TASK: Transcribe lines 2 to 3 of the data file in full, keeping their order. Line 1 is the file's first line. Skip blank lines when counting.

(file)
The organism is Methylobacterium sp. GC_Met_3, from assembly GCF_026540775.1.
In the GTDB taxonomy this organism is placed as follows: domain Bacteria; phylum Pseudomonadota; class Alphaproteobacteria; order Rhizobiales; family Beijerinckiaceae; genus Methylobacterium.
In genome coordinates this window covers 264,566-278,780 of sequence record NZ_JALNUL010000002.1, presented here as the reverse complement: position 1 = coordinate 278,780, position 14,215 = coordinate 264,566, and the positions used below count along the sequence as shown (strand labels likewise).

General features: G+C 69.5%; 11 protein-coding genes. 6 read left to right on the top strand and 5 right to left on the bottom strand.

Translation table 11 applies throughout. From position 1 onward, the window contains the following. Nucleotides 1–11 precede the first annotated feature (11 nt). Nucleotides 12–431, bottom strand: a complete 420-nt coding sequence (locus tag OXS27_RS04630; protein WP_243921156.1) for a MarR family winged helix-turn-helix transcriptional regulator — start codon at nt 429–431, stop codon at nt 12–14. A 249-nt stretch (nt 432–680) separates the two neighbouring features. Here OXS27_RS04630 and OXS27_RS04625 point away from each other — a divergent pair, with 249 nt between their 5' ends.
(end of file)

In the GTDB taxonomy this organism is placed as follows: domain Bacteria; phylum Pseudomonadota; class Alphaproteobacteria; order Rhizobiales; family Beijerinckiaceae; genus Methylobacterium.
In genome coordinates this window covers 264,566-278,780 of sequence record NZ_JALNUL010000002.1, presented here as the reverse complement: position 1 = coordinate 278,780, position 14,215 = coordinate 264,566, and the positions used below count along the sequence as shown (strand labels likewise).